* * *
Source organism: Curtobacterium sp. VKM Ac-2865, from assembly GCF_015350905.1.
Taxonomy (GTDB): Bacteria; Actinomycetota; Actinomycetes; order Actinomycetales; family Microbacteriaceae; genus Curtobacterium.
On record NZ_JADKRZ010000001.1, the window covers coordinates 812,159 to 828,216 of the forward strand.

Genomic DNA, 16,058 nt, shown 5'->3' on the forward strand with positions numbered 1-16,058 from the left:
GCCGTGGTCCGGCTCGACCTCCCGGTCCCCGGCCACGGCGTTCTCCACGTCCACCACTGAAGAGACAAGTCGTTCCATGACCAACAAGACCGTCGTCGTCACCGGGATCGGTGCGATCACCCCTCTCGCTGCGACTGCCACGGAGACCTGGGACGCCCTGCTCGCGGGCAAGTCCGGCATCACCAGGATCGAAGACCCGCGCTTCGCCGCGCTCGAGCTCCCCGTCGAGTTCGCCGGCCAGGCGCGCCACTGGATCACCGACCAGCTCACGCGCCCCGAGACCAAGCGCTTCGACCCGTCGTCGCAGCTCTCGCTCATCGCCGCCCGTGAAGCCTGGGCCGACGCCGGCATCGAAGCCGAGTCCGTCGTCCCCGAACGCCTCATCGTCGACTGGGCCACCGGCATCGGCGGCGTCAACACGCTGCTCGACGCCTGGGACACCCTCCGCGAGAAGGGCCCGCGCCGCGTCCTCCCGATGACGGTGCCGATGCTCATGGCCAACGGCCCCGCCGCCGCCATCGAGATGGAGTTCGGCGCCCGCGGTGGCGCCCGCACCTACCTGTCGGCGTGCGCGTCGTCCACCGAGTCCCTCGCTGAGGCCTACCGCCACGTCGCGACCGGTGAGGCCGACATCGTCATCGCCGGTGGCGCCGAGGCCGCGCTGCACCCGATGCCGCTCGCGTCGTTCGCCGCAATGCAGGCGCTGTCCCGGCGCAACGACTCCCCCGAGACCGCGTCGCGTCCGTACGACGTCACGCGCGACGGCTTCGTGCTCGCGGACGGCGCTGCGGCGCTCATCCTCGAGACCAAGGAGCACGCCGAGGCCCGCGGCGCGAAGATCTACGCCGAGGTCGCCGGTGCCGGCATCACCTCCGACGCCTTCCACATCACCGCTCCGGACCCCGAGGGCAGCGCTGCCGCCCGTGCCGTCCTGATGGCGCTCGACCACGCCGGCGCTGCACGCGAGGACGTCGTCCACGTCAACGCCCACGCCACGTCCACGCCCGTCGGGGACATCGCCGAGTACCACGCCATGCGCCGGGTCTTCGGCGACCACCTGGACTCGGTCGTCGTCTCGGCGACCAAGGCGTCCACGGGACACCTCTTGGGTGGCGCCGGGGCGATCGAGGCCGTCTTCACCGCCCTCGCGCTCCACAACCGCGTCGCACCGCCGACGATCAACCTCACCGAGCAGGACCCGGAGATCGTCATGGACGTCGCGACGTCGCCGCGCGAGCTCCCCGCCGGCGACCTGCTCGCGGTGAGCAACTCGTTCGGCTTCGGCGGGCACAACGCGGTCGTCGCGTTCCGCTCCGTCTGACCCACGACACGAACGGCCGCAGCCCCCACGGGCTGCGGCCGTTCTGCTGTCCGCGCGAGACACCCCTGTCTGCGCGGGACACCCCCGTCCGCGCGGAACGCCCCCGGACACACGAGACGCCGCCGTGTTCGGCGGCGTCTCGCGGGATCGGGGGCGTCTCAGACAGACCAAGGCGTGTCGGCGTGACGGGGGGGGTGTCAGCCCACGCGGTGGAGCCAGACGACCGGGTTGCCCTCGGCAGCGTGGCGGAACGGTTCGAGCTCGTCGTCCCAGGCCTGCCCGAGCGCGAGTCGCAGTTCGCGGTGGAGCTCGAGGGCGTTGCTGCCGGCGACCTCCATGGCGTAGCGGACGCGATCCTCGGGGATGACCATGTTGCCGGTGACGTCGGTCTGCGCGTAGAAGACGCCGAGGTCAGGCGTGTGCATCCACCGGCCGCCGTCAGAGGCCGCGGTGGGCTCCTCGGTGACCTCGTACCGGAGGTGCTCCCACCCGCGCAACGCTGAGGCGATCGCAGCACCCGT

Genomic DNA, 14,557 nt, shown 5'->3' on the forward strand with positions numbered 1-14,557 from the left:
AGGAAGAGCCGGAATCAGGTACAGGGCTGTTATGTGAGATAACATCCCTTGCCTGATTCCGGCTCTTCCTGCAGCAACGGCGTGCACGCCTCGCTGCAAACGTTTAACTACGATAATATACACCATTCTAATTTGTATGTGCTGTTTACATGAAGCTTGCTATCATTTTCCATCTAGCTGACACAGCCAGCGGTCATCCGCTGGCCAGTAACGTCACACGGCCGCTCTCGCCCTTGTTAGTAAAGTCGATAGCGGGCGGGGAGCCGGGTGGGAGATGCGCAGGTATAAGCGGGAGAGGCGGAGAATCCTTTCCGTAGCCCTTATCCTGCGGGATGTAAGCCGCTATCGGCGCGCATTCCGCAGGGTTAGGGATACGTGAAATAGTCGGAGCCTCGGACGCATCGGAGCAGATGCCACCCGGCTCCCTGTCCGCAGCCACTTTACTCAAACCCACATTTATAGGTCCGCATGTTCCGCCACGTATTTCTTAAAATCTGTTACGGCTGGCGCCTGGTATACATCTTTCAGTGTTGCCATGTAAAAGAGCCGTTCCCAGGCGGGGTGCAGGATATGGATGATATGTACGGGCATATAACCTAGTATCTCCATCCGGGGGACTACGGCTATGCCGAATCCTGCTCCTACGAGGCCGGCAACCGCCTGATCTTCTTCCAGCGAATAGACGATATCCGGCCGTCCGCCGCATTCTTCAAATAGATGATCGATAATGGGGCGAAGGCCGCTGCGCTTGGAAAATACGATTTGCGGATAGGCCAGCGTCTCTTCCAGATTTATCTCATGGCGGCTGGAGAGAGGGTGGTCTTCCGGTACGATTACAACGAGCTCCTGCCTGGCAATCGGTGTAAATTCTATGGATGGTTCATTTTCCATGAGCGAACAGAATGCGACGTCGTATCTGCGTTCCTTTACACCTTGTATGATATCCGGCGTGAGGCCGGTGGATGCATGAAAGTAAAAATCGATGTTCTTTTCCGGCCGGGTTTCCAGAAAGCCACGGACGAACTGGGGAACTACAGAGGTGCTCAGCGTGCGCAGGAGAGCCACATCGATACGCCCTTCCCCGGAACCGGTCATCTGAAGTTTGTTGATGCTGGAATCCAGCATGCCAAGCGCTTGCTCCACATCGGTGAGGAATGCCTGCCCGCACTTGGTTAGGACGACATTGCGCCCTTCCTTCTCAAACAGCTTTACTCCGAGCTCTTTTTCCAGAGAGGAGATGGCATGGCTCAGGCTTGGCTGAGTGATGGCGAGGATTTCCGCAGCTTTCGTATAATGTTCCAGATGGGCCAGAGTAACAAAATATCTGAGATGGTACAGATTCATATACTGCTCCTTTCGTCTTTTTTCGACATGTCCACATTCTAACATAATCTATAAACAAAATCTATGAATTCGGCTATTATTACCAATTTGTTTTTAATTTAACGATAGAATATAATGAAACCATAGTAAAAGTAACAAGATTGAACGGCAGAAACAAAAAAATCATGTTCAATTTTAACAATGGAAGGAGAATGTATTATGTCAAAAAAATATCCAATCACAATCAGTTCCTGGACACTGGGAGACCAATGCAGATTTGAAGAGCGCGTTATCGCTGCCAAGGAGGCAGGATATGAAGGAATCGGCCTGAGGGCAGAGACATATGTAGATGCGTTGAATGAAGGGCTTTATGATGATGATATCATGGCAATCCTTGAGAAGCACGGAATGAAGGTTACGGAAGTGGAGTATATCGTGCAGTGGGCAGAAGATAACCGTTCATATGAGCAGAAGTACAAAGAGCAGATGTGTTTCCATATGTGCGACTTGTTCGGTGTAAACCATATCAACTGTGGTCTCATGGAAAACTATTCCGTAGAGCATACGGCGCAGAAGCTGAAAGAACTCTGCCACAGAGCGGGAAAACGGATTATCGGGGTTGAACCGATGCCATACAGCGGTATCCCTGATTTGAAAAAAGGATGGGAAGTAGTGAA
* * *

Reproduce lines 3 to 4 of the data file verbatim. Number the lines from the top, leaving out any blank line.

On record NZ_JADKRZ010000001.1, the window covers coordinates 812,159 to 828,216 of the forward strand.

Genomic DNA, 16,058 nt, shown 5'->3' on the forward strand with positions numbered 1-16,058 from the left: